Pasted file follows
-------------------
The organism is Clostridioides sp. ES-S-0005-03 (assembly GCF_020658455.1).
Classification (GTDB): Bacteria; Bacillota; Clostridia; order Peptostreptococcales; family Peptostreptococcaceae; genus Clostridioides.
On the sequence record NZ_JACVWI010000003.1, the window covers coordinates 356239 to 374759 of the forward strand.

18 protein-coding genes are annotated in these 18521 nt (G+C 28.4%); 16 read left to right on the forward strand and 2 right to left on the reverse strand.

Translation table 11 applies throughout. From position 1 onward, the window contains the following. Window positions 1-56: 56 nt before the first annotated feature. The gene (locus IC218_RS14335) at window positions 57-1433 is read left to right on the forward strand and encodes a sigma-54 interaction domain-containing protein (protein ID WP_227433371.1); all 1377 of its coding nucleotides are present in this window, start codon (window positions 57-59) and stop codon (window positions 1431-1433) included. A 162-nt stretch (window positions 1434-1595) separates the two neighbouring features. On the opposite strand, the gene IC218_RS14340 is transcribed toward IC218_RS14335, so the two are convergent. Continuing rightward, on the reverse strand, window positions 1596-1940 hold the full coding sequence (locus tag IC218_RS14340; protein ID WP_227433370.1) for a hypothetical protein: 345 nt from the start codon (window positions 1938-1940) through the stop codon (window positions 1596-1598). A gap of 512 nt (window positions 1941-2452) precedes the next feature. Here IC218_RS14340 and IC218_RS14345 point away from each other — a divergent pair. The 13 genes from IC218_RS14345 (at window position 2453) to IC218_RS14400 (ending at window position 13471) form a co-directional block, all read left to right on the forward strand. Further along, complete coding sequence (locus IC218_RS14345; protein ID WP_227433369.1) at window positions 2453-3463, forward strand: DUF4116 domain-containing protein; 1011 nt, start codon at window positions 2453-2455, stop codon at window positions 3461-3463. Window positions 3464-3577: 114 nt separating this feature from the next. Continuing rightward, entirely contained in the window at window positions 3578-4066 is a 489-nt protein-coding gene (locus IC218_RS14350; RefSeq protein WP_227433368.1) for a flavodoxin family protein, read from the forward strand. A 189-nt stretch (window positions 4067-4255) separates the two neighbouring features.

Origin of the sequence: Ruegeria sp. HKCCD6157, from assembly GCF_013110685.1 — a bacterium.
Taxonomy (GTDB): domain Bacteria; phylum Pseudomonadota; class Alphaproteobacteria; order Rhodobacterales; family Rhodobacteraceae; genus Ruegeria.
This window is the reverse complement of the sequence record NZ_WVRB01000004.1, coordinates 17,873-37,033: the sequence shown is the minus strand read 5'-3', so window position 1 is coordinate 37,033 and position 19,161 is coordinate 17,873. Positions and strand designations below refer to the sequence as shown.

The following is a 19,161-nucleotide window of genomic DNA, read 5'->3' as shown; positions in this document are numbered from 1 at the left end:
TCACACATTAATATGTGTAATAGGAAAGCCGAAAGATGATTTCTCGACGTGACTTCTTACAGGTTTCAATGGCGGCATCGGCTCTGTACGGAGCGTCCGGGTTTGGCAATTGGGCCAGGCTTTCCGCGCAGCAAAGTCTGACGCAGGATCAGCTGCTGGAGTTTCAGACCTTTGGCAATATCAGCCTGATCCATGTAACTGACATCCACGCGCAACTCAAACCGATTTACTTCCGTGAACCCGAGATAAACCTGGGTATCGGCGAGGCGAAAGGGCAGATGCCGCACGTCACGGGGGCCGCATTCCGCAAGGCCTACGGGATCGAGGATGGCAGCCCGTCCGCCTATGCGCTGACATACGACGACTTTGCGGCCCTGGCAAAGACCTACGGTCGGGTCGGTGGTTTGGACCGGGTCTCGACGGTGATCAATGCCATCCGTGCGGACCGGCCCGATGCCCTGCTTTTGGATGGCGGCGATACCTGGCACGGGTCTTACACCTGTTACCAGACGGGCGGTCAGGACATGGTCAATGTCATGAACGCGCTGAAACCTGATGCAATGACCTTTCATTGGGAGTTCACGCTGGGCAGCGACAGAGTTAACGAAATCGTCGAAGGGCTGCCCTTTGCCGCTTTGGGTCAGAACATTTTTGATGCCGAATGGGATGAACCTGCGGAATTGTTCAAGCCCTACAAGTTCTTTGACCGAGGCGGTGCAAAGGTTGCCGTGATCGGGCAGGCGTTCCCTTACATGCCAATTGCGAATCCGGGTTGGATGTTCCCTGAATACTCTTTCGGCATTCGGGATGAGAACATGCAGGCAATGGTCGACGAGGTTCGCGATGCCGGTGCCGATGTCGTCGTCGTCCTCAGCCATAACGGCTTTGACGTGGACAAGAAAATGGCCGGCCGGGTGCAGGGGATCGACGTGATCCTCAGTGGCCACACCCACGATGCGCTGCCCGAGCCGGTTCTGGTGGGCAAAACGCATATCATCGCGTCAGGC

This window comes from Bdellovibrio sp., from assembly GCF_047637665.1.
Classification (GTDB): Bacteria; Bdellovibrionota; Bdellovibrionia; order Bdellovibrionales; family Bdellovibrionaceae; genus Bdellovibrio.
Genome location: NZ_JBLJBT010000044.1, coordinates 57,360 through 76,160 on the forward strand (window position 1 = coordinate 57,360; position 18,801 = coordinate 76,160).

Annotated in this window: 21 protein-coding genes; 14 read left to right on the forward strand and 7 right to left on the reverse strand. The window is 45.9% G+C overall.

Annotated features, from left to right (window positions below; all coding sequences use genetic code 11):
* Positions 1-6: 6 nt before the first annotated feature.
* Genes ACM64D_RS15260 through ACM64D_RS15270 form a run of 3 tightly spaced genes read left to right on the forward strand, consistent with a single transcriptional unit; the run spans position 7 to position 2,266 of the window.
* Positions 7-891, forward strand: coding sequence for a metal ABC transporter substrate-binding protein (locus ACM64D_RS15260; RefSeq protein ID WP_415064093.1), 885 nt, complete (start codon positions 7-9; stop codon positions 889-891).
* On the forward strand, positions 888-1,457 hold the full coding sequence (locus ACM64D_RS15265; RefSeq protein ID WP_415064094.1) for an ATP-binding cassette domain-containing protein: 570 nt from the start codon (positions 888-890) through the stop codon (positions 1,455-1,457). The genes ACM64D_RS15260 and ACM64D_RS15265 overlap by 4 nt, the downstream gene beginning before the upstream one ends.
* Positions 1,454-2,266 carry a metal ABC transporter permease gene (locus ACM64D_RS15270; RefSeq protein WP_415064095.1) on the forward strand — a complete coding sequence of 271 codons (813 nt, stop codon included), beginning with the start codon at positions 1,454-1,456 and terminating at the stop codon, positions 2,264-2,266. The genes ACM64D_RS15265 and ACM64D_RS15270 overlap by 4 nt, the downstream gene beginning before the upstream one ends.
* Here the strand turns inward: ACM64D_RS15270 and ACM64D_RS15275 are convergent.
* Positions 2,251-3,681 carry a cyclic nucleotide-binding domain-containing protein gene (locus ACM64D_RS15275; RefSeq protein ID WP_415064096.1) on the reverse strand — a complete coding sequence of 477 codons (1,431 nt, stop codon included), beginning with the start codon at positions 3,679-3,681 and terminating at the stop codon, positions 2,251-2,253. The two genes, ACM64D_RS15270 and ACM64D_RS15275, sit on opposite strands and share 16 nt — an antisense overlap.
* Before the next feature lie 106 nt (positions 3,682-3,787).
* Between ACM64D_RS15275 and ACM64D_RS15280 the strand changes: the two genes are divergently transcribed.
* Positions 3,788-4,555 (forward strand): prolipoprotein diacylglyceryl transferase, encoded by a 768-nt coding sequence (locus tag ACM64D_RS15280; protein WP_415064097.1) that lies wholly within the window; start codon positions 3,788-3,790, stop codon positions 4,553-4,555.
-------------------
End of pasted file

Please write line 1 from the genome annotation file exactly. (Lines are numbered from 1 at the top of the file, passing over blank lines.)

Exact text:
The organism is Clostridioides sp. ES-S-0005-03 (assembly GCF_020658455.1).